Await

As part of our celebrations for our 30th anniversary, we spent some time collectively reflecting our motto and how we live it out.

The first word of our motto is await. When we await, we live in expectation, with the activity of hope; we are directed and seeking. Hope is related to patience, and to the virtue of detachment.

St John Climacus wrote that “Unswerving hope is the gateway to detachment”. Detachment is “the spiritual capacity to focus on all things, material and other, without attachment. It is primarily something spiritual; it is an attitude of life….Detachment is ongoing, requiring continual refinement” (Chryssavgis, In the Heart of the Desert).

Detachment may be thought of as a scale, with worry at one end and complete trust at the other. It does not mean not caring, but renouncing anxiety: we learn to live in the gentleness of trust, with the energy of hope. Such constant hope concentrates our strength and attention so we can live in the perspective of God’s light and take the things of this world in proportion. Attachment is not simply an expression of preference; far from being expressive of a free heart, attachment signifies the impairment (or even negation) of freely-willed choice by something more like compulsion.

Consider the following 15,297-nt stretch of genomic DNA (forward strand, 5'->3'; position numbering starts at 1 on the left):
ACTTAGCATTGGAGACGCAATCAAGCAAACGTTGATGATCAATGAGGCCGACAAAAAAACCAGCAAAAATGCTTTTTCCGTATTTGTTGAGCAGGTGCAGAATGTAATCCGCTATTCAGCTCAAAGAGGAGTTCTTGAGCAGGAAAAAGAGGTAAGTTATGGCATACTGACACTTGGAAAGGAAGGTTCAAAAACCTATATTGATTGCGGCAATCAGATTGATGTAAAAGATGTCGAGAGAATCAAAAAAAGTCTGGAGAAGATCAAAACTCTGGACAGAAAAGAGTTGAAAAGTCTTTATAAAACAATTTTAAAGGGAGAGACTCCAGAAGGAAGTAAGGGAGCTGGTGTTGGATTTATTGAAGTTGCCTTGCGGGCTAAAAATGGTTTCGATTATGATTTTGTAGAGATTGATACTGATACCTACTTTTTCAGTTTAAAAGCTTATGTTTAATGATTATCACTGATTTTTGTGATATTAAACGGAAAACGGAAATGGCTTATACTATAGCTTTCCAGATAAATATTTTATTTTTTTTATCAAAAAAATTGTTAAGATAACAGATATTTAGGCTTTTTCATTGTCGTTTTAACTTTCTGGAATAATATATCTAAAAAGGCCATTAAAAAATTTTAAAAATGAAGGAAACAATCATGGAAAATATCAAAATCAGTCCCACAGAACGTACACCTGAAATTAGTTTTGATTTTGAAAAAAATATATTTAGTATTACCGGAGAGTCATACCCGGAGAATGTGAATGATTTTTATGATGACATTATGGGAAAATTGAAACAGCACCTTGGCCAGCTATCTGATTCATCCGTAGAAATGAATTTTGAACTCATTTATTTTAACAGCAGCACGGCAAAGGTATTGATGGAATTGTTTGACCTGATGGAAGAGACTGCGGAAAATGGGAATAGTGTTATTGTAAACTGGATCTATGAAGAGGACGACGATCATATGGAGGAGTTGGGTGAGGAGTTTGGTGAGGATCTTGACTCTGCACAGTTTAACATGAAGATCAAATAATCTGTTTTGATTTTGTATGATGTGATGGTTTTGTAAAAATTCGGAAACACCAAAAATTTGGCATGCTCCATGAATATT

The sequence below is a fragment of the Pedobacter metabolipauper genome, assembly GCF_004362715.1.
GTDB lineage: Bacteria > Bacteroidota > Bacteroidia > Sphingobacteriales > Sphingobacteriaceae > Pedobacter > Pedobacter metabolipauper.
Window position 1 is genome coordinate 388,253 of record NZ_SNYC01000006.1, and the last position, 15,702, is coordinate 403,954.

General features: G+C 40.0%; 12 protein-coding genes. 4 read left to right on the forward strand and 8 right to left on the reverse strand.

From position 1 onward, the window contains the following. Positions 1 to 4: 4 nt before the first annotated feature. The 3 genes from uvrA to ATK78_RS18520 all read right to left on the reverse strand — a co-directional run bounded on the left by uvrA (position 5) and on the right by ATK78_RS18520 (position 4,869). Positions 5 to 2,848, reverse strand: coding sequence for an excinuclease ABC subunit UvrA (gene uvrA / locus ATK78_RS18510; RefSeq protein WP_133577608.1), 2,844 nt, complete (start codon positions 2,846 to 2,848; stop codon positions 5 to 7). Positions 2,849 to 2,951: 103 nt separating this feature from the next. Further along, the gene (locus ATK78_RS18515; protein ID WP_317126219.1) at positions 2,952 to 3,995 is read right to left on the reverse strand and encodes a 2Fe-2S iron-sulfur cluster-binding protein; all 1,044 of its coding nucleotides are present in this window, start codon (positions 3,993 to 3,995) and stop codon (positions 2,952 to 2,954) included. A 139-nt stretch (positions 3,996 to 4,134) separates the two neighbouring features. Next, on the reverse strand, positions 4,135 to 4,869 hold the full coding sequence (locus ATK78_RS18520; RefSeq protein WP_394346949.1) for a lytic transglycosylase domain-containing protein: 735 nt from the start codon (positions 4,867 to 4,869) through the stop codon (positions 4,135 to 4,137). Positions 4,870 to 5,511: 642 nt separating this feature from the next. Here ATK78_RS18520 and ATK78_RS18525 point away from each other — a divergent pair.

Even a little detachment frees us to live with an open-handed attitude toward God. There is no impatience or frustration in such awaiting; instead, in the words of St Macarius the Great, we are “totally concentrated on asking and on a loving movement toward the Lord, not wandering and dispersed by our thoughts but with concentration wait expectantly for Christ.” Among all the things that attract our attention, we learn to discern what serves this movement, and what should be let go.

In awaiting, our hope is active, both seeking and trusting. This was Julian’s life in the anchorhold: a basic stance toward life that is collected in a hope—a direction and a focus—that is being progressively purified through patience and trust.

 

 

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